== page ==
And Kenny, climbing into the buggy in hot rebellion, felt that he had come decked out gorgeously in rainbow balloons. And the doctor, practical and unromantic, had pushed a weary finger through them, one by one, watching them collapse with his bored and kindly smile of understanding. Life after all, reflected Kenny irritably, was a matter of adjectives and any man was at the mercy of his biographer. He himself could have told that story of Adam and Cordelia Craig until no man could have called it commonplace and unromantic.
Afterward Kenny thought that Nellie must have ambled into the doctor’s barnyard and turned herself, for he had no memory of guiding her. A paralyzed conviction of another anti-climax had gripped him. He remembered turning into the road with a haunting sense of eyes upon him—Adam’s eyes, piercing and bright with malevolent amusement. The chart! The hints! The will! The cunning of him! What would he tell Hughie and Hannah and Hetty? What would he tell Joan? What was there to tell save that he had put two and two together and made five, a romantic five lurid with melodrama?
And the brutal practice hour in Adam’s room when he had told the truth! Kenny went sick and cold and shivered. How unwittingly he had flung the old man’s poverty in his teeth! How at times it must have hurt! The memory made him shrink. And it hadn’t been truth. He had battled for Joan with misinterpretation and cruelty; he had practiced the truth with the telling of untruth. And the proud old man who veiled his poverty with pretense, had listened, listened inscrutably and laughed, ready to thrust from the grave itself.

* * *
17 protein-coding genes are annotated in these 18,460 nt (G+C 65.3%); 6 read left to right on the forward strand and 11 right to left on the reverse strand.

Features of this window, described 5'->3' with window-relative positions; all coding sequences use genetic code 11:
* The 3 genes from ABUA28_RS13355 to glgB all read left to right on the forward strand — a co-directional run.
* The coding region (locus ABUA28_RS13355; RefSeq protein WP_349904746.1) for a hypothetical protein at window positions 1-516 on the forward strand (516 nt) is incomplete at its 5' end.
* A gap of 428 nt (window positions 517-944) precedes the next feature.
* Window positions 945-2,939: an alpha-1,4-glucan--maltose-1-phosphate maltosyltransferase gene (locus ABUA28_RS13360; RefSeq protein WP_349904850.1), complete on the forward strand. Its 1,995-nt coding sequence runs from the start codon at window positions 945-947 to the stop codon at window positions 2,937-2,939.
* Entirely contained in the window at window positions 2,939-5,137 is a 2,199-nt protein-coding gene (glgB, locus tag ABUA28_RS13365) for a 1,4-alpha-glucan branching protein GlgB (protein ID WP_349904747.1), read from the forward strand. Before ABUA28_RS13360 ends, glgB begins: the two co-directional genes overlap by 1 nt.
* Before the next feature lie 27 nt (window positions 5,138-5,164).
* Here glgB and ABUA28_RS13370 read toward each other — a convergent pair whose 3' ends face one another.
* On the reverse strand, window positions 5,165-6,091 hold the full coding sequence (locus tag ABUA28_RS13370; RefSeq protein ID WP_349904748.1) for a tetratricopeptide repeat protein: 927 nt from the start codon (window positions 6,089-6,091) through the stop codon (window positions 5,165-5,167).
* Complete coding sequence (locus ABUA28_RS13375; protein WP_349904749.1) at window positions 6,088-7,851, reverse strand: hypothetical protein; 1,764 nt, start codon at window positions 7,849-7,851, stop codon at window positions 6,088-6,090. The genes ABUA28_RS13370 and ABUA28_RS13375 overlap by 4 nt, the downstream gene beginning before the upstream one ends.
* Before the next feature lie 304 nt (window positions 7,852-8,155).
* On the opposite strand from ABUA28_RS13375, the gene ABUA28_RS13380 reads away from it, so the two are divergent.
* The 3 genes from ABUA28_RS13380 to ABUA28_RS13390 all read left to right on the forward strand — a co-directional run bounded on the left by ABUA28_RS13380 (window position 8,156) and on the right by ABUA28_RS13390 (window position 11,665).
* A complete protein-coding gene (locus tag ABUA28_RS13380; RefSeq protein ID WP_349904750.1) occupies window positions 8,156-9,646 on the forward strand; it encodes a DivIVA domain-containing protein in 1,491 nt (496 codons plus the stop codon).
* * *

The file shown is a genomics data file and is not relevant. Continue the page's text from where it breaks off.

Ah! Fate was forever flinging down her gauntlet.
“To Kennicott O’Neill, my friend, my signet ring.” His friend! In spite of the practice hour—his friend. Kenny’s eyes smarted.
“Oh, Adam, Adam!” he said, sick at heart, “I beg your pardon.”
The snow crunched steadily under Nellie’s feet. Kenny stared sadly at the road ahead. Could he tell Joan what now he knew: that when the few bills were paid and the estate balanced, there would be no money left for the year of study?
Perhaps Joan would marry him now—at once—to-morrow! And they could leave the farm together. After all there was silver to his cloud. Kenny brightened.
A preposterous notion of hers, that unfitness. The memory of the sunset hour in the cabin came again to darken the silver lining of his cloud. Joan’s arms, Joan’s voice, Joan’s eyes had pleaded; it would make her happier to wait and study and watch his world before she came to it, his wife.
It would make her—happier. And the problem still was with him.
Kenny cursed the evil in the world that had forced
men to convention.
If only he could help her! If only—